I think this is the most interesting and illustrative of all the stories regarding the problem of concussions in the NHL. Yes, the sine qua non of NHL sales and marketing and golden boy-related marginalia hasn't played a game in 10 months due to a (2) concussion(s), and the daily updates regarding his condition and prognostications as to his return is one of the bigger storylines of the season thus far, and rightfully so. And, yes, what happened to Him is super important and instructive and can't be over emphasized enough and should probably have resulted in greater action by the league and its asvertisers et al., etc., but the bro on bro crime aspect of the Staals hit is just too good to ignore. Two of the more popular explanations of the increasing acts of brain musherry in the league are that players don't have enough respect for each other on the ice and that players put themselves in vulnerable positions. I think Eric's hit on Marc pretty clearly debunks both of those notions. This is the play:

More than the plain consanguinity of the participants, the particulars of their family - they are the eldest siblings of a sort of fairy tale-esque and notoriously close-knit Canadian hockey clan comprised of three NHL stars and a fourth brother in the minors, raised in a place called Thunder Bay where the family business is sod farming, and each with the blue-eyed, blond-hair, farm boy countenance that registers as good looking in a completely non-threatening and uninteresting way - make the hit and its fallout particularly sad or illuminating, depending on one's perspective.

As to the respect explanation, I think it's fairly self-evident that the Staals are not dirty players: while they may engage in some in-scrum pushing and face washing, they don't take many minor or major penalties, they don't do a lot of hitting, and I've never seen any of them do anything I'd consider maliciously violent. If "respect" is just a word to signify playing the game in a way that places a reasonable amount of concern for the safety and well-being of your opponents, then whatever respect the Staals have for their individual opponents should be and probably is dwarfed by the respect they have for each other. Nevertheless, Eric crushed Marc with an arguably clean hit. (Because that's the way the game is played, because if he doesn't, he'll hear it from his coaches, because it won't be penalized, because the players - due to enhanced training and shortened shifts - are basically flying around the ice at near full speed nearly all the time.)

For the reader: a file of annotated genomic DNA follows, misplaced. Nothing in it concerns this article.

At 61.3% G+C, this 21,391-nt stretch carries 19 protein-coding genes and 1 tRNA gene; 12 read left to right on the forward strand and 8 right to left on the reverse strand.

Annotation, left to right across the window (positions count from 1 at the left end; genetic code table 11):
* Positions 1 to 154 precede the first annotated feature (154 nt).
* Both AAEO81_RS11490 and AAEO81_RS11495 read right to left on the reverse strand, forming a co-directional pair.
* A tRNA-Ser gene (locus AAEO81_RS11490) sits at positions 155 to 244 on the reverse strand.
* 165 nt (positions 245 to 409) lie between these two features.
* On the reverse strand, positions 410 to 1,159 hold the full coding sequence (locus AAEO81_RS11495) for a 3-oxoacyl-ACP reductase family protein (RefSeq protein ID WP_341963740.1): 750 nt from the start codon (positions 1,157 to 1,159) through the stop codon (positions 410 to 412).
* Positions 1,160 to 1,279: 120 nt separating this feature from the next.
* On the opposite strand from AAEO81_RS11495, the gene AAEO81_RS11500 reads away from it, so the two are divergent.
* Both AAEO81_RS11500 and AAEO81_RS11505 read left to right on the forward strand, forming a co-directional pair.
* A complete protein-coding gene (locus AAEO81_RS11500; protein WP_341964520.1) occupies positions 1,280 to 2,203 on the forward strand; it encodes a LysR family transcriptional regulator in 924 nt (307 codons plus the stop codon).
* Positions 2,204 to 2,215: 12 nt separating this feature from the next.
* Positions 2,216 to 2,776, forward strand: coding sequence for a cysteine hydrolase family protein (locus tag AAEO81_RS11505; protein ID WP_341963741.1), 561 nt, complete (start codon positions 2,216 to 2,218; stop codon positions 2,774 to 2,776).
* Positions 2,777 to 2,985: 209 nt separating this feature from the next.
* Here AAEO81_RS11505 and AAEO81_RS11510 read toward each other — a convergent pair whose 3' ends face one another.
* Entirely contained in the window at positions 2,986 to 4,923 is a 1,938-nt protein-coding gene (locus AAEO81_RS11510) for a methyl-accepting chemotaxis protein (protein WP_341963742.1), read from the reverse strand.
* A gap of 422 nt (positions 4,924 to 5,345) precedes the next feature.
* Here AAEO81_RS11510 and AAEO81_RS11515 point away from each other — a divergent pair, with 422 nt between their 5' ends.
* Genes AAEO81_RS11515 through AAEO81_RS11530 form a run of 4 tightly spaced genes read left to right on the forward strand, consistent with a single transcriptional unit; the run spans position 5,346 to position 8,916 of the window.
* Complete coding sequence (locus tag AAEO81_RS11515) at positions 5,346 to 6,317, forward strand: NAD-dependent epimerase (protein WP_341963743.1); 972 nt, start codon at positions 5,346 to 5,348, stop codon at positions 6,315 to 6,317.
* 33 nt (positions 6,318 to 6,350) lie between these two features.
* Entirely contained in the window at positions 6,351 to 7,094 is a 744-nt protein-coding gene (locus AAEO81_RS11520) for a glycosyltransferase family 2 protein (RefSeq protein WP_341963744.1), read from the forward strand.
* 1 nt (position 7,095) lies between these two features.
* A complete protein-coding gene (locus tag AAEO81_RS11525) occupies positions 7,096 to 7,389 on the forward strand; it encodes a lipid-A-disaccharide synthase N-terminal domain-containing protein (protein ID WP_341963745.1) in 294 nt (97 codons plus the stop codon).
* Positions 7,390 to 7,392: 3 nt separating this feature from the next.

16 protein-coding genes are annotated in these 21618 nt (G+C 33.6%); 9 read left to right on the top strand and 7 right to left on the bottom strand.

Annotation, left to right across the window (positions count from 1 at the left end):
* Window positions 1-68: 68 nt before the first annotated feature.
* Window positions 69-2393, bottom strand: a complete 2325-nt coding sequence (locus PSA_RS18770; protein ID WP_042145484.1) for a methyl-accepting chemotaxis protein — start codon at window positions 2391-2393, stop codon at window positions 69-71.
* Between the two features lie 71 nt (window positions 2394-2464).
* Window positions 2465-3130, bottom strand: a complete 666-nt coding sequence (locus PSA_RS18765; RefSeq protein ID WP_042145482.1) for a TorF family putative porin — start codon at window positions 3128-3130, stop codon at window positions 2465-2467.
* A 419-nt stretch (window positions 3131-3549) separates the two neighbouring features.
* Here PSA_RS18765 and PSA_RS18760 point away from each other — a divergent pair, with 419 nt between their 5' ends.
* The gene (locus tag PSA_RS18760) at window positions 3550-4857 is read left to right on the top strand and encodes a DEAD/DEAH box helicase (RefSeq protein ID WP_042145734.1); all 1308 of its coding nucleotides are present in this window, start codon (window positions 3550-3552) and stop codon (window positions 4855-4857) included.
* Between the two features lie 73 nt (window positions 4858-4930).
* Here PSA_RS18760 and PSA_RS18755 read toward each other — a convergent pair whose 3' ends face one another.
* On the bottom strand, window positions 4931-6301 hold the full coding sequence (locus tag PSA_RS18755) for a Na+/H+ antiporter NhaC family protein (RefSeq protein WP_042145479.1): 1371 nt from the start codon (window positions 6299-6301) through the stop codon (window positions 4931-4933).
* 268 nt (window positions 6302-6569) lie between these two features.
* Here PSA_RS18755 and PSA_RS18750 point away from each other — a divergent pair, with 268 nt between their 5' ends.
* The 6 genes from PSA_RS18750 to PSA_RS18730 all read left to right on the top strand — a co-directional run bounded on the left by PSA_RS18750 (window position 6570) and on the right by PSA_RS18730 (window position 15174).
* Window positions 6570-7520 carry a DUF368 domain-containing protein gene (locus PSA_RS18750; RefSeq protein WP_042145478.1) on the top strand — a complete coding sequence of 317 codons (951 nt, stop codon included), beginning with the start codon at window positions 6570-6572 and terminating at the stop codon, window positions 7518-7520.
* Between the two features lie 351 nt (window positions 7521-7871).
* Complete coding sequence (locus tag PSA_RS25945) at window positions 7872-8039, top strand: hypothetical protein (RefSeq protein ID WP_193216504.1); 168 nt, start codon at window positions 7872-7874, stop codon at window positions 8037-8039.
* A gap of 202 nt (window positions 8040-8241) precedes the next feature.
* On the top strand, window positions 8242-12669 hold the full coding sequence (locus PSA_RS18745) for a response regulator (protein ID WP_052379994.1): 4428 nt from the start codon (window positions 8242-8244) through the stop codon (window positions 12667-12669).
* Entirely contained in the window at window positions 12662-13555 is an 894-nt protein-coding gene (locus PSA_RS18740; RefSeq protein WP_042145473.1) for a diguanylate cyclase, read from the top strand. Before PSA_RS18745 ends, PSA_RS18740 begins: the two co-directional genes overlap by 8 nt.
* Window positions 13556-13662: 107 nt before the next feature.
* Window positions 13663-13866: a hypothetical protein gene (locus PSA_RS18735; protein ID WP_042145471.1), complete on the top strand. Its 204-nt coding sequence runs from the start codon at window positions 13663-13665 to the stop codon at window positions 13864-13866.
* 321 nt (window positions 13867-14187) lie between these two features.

And as to the victim's awareness or ability to protect himself, Marc Staal emerged last season as one of the elite shutdown defensemen in the game. If a player as skilled and adept as him at putting himself in the right position with the appropriate amount of control, balance, and vision can still let himself get hit with his head down like that, how much hope is there for the average player? Right now, the game is outrageously violent and dangerous, and it has to do with larger institutional and systemic issues more than individual or cultural failings. I hope Marc Staal gets better, but more than that, I hope the game becomes safer.